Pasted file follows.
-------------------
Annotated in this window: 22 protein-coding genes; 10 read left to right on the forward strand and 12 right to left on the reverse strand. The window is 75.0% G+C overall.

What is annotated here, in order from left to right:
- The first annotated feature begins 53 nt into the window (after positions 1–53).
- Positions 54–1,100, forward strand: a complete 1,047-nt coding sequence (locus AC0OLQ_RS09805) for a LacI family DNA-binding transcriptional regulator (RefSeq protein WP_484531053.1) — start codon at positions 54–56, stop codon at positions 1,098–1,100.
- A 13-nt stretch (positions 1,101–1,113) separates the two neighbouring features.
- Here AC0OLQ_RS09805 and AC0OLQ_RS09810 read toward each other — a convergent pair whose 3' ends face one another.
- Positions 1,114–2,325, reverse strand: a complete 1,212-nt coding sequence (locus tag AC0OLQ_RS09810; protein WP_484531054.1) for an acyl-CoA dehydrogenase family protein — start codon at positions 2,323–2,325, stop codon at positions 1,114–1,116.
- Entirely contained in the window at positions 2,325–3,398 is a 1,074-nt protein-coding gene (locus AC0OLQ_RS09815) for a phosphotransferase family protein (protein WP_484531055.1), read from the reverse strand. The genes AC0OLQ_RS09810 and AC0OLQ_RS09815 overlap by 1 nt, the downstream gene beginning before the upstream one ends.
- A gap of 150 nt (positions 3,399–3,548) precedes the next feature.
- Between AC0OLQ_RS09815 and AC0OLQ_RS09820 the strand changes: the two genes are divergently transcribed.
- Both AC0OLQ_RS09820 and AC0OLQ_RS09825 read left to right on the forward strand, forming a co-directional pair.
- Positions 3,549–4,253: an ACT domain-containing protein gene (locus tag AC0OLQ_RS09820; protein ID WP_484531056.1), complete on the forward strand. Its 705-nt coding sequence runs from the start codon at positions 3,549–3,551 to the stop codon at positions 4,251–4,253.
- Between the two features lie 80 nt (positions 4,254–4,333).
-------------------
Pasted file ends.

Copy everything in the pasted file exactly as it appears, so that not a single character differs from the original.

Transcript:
Annotated in this window: 22 protein-coding genes; 10 read left to right on the forward strand and 12 right to left on the reverse strand. The window is 75.0% G+C overall.

What is annotated here, in order from left to right:
- The first annotated feature begins 53 nt into the window (after positions 1–53).
- Positions 54–1,100, forward strand: a complete 1,047-nt coding sequence (locus AC0OLQ_RS09805) for a LacI family DNA-binding transcriptional regulator (RefSeq protein WP_484531053.1) — start codon at positions 54–56, stop codon at positions 1,098–1,100.
- A 13-nt stretch (positions 1,101–1,113) separates the two neighbouring features.
- Here AC0OLQ_RS09805 and AC0OLQ_RS09810 read toward each other — a convergent pair whose 3' ends face one another.
- Positions 1,114–2,325, reverse strand: a complete 1,212-nt coding sequence (locus tag AC0OLQ_RS09810; protein WP_484531054.1) for an acyl-CoA dehydrogenase family protein — start codon at positions 2,323–2,325, stop codon at positions 1,114–1,116.
- Entirely contained in the window at positions 2,325–3,398 is a 1,074-nt protein-coding gene (locus AC0OLQ_RS09815) for a phosphotransferase family protein (protein WP_484531055.1), read from the reverse strand. The genes AC0OLQ_RS09810 and AC0OLQ_RS09815 overlap by 1 nt, the downstream gene beginning before the upstream one ends.
- A gap of 150 nt (positions 3,399–3,548) precedes the next feature.
- Between AC0OLQ_RS09815 and AC0OLQ_RS09820 the strand changes: the two genes are divergently transcribed.
- Both AC0OLQ_RS09820 and AC0OLQ_RS09825 read left to right on the forward strand, forming a co-directional pair.
- Positions 3,549–4,253: an ACT domain-containing protein gene (locus tag AC0OLQ_RS09820; protein ID WP_484531056.1), complete on the forward strand. Its 705-nt coding sequence runs from the start codon at positions 3,549–3,551 to the stop codon at positions 4,251–4,253.
- Between the two features lie 80 nt (positions 4,254–4,333).